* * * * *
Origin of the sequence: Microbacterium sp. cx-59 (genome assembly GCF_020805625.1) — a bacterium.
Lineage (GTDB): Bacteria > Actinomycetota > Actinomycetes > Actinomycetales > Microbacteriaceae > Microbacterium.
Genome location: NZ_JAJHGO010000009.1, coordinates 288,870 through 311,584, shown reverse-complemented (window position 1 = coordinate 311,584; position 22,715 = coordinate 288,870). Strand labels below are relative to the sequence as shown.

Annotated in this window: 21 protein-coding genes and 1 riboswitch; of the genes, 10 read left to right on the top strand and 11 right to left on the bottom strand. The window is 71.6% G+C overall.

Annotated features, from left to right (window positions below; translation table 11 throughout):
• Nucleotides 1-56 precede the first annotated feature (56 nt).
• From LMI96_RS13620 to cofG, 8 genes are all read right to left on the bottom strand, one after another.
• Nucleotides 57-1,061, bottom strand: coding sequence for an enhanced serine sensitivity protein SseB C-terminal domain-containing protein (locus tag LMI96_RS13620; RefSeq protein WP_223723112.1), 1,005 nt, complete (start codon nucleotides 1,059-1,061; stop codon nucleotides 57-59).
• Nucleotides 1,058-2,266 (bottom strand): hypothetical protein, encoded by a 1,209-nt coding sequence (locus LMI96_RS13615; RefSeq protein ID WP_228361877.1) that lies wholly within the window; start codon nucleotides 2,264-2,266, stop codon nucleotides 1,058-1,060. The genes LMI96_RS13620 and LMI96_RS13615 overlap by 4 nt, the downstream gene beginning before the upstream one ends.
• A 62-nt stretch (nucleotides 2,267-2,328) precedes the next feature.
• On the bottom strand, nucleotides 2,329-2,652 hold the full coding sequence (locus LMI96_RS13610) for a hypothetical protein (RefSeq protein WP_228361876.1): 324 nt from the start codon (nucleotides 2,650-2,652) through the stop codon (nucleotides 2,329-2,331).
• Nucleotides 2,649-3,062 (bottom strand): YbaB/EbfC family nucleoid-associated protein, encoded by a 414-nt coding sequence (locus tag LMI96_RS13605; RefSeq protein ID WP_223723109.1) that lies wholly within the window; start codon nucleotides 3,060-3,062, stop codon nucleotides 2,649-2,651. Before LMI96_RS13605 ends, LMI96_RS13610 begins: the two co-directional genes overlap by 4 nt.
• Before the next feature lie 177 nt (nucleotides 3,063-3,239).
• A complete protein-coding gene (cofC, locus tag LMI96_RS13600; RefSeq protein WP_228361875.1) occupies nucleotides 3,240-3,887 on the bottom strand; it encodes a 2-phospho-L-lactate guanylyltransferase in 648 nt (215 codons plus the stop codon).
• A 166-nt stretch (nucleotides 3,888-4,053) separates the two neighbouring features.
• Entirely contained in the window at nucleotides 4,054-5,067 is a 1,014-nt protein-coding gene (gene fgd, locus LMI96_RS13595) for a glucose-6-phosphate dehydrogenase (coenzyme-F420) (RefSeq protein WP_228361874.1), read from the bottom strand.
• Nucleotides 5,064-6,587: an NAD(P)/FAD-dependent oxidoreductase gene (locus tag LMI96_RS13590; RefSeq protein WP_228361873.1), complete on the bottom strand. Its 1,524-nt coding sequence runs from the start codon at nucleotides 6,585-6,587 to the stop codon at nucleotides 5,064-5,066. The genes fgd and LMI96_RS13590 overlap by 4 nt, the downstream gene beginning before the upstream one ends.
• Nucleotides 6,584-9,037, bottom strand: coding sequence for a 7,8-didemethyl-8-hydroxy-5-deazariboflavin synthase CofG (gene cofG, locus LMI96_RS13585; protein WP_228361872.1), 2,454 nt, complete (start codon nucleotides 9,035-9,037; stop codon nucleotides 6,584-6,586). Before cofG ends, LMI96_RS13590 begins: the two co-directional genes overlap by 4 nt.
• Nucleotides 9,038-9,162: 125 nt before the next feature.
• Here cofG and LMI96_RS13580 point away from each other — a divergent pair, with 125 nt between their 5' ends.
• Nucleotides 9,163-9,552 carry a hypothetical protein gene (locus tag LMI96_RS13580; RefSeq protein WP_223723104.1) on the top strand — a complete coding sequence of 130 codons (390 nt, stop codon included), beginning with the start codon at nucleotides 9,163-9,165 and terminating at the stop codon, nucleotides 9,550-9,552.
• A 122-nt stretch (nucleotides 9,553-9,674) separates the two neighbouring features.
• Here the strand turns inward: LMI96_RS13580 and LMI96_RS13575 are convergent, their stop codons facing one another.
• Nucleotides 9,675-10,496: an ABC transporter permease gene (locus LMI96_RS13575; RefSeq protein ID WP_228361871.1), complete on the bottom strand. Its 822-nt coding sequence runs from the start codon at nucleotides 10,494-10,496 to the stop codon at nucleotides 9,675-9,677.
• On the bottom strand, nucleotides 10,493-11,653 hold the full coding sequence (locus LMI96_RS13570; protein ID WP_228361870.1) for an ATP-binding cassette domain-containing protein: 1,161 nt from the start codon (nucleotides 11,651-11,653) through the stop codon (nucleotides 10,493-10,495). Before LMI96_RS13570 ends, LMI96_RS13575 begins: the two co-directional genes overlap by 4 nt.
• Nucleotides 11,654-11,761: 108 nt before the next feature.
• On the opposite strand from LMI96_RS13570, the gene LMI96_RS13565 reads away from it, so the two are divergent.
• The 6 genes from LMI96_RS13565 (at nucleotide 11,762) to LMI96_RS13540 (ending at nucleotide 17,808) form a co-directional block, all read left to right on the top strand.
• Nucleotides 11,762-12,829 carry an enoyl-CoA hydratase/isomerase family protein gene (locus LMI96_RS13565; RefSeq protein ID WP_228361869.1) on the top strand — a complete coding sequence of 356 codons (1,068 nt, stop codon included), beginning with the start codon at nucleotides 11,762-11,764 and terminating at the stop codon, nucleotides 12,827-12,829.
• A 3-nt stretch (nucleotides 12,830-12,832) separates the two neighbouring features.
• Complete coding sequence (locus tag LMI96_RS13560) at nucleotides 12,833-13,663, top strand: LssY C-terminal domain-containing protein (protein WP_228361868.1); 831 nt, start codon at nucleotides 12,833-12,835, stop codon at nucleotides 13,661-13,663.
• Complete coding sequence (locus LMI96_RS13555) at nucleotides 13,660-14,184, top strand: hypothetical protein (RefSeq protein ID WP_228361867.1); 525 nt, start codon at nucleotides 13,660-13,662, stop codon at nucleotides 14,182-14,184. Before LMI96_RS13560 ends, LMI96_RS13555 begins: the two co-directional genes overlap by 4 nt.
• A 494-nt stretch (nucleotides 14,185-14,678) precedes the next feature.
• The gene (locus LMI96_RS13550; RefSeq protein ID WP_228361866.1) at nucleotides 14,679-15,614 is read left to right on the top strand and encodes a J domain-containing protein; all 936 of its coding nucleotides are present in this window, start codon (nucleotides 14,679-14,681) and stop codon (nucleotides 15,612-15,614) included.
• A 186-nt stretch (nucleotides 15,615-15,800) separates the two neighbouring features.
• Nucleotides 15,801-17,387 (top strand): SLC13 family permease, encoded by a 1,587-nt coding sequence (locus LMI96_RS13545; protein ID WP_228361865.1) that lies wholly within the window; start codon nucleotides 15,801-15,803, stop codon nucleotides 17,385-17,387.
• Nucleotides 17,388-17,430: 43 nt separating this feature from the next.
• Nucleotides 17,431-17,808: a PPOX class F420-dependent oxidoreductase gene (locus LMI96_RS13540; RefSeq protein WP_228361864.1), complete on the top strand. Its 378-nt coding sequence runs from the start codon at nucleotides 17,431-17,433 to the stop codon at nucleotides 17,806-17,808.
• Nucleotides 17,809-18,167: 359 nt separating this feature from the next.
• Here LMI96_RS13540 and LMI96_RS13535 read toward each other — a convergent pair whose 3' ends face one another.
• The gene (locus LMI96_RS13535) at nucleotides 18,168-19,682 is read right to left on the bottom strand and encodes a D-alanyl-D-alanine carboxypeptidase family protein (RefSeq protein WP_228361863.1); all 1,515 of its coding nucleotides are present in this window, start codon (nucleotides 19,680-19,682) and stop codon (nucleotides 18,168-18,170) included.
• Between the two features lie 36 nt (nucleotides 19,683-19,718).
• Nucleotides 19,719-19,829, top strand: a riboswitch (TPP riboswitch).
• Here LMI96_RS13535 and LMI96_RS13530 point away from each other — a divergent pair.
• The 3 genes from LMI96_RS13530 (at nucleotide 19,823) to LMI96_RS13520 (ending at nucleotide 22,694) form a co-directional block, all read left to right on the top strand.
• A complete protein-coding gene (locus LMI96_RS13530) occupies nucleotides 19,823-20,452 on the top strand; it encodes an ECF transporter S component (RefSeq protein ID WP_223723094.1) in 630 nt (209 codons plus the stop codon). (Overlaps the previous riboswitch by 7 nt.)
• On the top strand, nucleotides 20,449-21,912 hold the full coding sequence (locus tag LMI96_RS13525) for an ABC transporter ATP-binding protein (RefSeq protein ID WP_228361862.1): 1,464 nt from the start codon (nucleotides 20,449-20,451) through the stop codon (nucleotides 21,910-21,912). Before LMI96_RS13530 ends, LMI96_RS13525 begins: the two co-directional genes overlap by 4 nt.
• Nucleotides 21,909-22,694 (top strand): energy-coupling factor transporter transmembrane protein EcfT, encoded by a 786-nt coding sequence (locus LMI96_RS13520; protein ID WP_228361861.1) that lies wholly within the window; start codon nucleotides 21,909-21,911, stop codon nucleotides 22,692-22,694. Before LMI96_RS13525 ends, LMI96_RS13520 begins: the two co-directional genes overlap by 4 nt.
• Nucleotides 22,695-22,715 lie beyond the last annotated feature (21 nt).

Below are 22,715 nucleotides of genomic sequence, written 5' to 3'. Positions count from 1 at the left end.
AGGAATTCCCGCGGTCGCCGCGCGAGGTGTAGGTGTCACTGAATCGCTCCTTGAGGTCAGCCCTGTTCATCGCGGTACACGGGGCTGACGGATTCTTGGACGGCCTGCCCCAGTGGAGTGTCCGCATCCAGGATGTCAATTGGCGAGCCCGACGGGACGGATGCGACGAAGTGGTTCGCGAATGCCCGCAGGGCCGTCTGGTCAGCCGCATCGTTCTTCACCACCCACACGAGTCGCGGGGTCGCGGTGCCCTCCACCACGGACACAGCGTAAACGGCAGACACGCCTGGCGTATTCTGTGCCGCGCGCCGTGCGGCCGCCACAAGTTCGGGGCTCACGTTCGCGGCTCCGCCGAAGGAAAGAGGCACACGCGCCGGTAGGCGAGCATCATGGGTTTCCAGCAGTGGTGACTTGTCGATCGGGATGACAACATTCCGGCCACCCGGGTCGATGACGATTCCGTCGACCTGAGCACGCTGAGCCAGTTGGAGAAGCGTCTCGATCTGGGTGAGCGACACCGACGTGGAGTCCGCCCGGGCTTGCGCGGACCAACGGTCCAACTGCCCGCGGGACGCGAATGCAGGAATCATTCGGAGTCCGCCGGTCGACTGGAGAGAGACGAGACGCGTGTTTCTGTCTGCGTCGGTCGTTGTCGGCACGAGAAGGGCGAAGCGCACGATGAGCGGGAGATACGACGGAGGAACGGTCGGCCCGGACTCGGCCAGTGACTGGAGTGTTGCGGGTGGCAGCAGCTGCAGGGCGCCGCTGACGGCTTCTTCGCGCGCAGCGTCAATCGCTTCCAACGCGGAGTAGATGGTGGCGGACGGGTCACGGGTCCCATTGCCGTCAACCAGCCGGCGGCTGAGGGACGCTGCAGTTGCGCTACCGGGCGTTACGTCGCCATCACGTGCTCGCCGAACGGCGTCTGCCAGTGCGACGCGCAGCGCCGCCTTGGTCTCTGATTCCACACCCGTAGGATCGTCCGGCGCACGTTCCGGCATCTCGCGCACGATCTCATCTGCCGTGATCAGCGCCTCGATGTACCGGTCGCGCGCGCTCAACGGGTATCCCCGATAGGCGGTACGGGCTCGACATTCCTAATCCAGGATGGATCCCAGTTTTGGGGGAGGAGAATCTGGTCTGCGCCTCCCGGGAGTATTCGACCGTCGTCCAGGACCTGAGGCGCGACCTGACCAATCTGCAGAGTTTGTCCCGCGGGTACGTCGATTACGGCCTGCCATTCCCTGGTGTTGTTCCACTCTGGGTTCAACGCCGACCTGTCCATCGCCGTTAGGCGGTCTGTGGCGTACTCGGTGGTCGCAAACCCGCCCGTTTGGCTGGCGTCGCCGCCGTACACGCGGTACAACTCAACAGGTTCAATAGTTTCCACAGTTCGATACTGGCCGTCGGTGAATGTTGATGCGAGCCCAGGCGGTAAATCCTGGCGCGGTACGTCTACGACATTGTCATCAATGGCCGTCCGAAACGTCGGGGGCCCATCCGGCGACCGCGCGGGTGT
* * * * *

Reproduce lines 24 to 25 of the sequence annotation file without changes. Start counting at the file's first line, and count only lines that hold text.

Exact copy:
• Nucleotides 9,675-10,496: an ABC transporter permease gene (locus LMI96_RS13575; RefSeq protein ID WP_228361871.1), complete on the bottom strand. Its 822-nt coding sequence runs from the start codon at nucleotides 10,494-10,496 to the stop codon at nucleotides 9,675-9,677.
• On the bottom strand, nucleotides 10,493-11,653 hold the full coding sequence (locus LMI96_RS13570; protein ID WP_228361870.1) for an ATP-binding cassette domain-containing protein: 1,161 nt from the start codon (nucleotides 11,651-11,653) through the stop codon (nucleotides 10,493-10,495). Before LMI96_RS13570 ends, LMI96_RS13575 begins: the two co-directional genes overlap by 4 nt.